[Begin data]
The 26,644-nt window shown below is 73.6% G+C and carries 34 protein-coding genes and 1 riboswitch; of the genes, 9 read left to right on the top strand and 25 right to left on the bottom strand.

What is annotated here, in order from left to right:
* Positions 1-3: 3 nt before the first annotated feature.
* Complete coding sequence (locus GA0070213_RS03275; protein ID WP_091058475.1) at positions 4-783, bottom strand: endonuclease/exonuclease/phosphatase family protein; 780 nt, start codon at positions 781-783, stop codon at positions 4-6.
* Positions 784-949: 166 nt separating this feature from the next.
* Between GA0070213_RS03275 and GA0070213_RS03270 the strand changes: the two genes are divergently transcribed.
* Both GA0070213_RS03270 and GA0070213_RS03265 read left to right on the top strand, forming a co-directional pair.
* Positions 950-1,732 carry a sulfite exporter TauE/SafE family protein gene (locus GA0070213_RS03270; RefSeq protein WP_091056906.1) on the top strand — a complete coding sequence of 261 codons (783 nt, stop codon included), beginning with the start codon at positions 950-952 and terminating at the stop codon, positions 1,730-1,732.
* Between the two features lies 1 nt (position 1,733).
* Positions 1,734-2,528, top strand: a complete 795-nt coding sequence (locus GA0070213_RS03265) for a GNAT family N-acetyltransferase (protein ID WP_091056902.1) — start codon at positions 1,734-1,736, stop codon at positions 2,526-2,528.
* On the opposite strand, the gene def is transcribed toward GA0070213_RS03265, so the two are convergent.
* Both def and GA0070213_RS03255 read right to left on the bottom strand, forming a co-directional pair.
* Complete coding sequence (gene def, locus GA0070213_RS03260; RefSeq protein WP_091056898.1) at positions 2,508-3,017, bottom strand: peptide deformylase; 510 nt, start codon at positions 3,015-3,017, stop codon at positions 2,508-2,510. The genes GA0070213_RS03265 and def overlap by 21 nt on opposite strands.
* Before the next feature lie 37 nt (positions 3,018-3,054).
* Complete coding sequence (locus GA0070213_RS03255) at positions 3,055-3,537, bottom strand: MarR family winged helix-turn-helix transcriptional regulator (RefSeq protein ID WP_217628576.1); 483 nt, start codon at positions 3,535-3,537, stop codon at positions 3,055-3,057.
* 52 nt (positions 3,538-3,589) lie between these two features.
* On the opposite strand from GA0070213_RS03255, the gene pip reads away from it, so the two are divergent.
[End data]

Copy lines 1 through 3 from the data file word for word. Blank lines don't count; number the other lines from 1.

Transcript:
The 26,644-nt window shown below is 73.6% G+C and carries 34 protein-coding genes and 1 riboswitch; of the genes, 9 read left to right on the top strand and 25 right to left on the bottom strand.

What is annotated here, in order from left to right:
* Positions 1-3: 3 nt before the first annotated feature.